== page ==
Gov. Peter Shumlin, who has long argued Vermont has no need to change its gun laws, signed new gun restrictions into law Friday.
Shumlin said the bill, S.141, was “a shadow of the legislation that I objected to at the beginning of the legislative session.” He chose to sign the bill in private, rather than at a public ceremony that accompanies many bill signings.
While some gun owners dropped their opposition to the bill because of compromises, others remained strongly opposed and urged Shumlin to veto it.
Shumlin issued a written statement Friday afternoon announcing he’d signed the bill and explaining his reasoning: “Vermonters know that I feel that Vermont’s gun laws make sense for our state. We in Vermont have a culture of using guns to care for and manage our natural resources in a respectful way that has served us well ... [The bill] makes common-sense changes, similar to the ones that I supported to prohibit guns on school grounds, and that is why I signed it.”
Shumlin said previously that no changes were needed to gun laws in Vermont, which are among the least restrictive in the country. After the December 2012 shootings in Newtown, Conn., Shumlin said he believed any change should happen at the federal level. “Congress and the president should enter into a vigorous and thoughtful debate about how we can prevent tragedies like this in the future,” he said at the time.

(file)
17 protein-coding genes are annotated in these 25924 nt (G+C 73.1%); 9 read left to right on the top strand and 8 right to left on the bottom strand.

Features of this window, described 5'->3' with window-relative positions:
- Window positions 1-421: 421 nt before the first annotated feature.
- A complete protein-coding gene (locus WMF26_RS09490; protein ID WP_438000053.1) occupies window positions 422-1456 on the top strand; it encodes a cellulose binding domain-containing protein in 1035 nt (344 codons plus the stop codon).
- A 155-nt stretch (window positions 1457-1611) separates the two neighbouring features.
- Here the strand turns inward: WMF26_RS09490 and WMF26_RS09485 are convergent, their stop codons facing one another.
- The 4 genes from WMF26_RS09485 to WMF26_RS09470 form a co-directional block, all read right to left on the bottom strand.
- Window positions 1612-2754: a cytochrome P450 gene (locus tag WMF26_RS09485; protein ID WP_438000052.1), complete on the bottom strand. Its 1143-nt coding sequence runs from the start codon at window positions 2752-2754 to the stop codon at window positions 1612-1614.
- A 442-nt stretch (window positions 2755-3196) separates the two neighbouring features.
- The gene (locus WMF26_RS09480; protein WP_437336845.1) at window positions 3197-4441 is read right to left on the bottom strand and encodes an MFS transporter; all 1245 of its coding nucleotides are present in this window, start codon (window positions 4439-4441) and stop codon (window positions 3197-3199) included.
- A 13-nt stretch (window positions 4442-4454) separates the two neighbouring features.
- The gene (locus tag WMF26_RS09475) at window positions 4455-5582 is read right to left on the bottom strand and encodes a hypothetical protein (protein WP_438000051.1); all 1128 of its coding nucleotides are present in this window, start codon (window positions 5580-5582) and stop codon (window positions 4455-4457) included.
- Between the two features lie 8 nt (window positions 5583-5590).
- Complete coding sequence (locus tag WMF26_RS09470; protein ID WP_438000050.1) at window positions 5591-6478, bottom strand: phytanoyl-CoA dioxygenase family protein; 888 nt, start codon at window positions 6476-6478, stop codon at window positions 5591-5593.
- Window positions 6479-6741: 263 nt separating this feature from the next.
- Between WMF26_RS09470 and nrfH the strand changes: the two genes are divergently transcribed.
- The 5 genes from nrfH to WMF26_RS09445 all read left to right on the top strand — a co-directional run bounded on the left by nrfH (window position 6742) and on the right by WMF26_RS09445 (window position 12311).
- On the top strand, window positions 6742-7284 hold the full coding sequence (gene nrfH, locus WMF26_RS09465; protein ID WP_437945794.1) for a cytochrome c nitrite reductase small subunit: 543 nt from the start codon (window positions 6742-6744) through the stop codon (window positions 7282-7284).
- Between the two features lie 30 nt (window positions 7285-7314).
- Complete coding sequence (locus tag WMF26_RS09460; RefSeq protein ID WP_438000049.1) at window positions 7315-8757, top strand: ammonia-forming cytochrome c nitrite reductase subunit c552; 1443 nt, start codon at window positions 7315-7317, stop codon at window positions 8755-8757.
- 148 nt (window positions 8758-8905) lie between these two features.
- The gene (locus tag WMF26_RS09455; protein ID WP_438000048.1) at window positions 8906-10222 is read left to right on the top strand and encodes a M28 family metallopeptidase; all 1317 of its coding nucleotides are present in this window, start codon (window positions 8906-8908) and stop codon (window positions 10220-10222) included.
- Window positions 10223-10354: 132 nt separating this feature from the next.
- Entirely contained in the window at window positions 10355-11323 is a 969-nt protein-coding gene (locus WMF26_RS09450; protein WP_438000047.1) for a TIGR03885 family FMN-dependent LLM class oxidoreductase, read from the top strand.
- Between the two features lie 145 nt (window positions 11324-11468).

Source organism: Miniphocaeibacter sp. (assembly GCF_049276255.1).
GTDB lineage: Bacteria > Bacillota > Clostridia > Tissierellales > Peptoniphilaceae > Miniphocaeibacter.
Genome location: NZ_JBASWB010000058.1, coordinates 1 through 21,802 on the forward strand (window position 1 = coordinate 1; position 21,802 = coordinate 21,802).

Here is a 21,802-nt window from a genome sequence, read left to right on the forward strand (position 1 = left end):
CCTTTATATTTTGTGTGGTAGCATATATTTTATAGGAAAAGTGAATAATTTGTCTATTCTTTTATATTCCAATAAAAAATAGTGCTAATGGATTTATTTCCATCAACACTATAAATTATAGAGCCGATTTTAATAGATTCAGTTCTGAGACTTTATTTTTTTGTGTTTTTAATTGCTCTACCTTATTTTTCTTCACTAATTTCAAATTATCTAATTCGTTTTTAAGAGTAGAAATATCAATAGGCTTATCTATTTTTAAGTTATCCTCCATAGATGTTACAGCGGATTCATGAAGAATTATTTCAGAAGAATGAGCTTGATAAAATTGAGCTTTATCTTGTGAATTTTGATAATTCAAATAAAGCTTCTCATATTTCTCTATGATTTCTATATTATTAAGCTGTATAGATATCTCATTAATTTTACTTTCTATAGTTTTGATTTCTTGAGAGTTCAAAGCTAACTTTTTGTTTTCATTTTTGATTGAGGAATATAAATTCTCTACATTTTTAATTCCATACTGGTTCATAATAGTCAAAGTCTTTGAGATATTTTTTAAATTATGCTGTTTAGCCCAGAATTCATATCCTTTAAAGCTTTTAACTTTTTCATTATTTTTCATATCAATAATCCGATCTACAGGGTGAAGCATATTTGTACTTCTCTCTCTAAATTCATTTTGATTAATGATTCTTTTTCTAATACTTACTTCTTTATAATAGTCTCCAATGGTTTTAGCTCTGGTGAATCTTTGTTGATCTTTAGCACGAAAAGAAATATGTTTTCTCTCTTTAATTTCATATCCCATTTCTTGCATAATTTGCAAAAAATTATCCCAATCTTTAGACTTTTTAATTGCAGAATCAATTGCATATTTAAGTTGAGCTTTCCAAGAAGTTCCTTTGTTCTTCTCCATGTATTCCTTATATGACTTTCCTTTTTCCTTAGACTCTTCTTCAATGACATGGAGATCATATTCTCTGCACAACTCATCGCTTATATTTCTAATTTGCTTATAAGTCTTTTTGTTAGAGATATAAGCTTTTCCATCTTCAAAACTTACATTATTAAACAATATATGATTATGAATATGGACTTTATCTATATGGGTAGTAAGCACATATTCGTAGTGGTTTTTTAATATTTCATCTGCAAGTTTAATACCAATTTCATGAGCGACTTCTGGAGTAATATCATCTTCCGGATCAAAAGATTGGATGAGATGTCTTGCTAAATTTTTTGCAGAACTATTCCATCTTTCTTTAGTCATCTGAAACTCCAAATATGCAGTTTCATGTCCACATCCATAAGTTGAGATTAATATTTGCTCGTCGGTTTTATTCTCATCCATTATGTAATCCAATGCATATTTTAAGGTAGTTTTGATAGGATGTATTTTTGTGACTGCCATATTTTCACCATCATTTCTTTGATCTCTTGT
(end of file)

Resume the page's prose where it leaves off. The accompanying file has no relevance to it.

In January, Shumlin continued to argue against changes in state gun laws, saying current laws "have served us well."
The law he signed makes it a crime for felons to possess firearms under state law, just as it is under federal law. It also requires courts to report the names of those with dangerous mental illness to a federal database that gun dealers check before selling guns.
Gun-safety advocates had hoped to expand background checks to include gun sales conducted online and at gun shows. Legislators dropped that from the bill in the face of strong opposition from gun-rights activists.
Friday, supporters of gun-safety measures said the new law will help keep guns out of the wrong hands.
Gun Sense Vermont issued a written statement: "This proves that respect for the Second Amendment can go hand-in-hand with gun violence prevention, and that lawmakers don't have to choose one over the other," it said. "For years, guns have been the third rail of Vermont politics, but that is no longer the case."